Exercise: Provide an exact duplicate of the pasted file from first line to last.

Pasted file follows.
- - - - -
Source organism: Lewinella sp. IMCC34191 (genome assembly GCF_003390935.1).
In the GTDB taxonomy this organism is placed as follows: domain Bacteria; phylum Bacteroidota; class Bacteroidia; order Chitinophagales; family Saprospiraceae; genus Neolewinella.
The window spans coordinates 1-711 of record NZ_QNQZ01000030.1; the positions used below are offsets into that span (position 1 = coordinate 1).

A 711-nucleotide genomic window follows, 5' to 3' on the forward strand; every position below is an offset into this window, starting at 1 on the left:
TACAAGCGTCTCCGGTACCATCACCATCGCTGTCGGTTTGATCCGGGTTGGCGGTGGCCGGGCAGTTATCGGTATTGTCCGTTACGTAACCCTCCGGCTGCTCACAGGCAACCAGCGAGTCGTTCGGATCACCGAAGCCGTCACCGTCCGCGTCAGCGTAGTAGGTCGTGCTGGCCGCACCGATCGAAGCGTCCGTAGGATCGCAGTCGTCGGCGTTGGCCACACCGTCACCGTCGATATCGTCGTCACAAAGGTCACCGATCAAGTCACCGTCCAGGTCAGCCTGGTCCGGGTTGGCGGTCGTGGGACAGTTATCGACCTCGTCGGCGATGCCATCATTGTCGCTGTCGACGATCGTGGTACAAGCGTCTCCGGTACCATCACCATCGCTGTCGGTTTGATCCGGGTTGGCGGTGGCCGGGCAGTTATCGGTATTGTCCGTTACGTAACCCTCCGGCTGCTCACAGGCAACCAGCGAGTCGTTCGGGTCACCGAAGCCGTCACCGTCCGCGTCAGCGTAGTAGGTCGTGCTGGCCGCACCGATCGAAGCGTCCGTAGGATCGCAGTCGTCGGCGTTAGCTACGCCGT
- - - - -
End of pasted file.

Source organism: Lewinella sp. IMCC34191 (genome assembly GCF_003390935.1).
In the GTDB taxonomy this organism is placed as follows: domain Bacteria; phylum Bacteroidota; class Bacteroidia; order Chitinophagales; family Saprospiraceae; genus Neolewinella.
The window spans coordinates 1-711 of record NZ_QNQZ01000030.1; the positions used below are offsets into that span (position 1 = coordinate 1).

A 711-nucleotide genomic window follows, 5' to 3' on the forward strand; every position below is an offset into this window, starting at 1 on the left:
TACAAGCGTCTCCGGTACCATCACCATCGCTGTCGGTTTGATCCGGGTTGGCGGTGGCCGGGCAGTTATCGGTATTGTCCGTTACGTAACCCTCCGGCTGCTCACAGGCAACCAGCGAGTCGTTCGGATCACCGAAGCCGTCACCGTCCGCGTCAGCGTAGTAGGTCGTGCTGGCCGCACCGATCGAAGCGTCCGTAGGATCGCAGTCGTCGGCGTTGGCCACACCGTCACCGTCGATATCGTCGTCACAAAGGTCACCGATCAAGTCACCGTCCAGGTCAGCCTGGTCCGGGTTGGCGGTCGTGGGACAGTTATCGACCTCGTCGGCGATGCCATCATTGTCGCTGTCGACGATCGTGGTACAAGCGTCTCCGGTACCATCACCATCGCTGTCGGTTTGATCCGGGTTGGCGGTGGCCGGGCAGTTATCGGTATTGTCCGTTACGTAACCCTCCGGCTGCTCACAGGCAACCAGCGAGTCGTTCGGGTCACCGAAGCCGTCACCGTCCGCGTCAGCGTAGTAGGTCGTGCTGGCCGCACCGATCGAAGCGTCCGTAGGATCGCAGTCGTCGGCGTTAGCTACGCCGT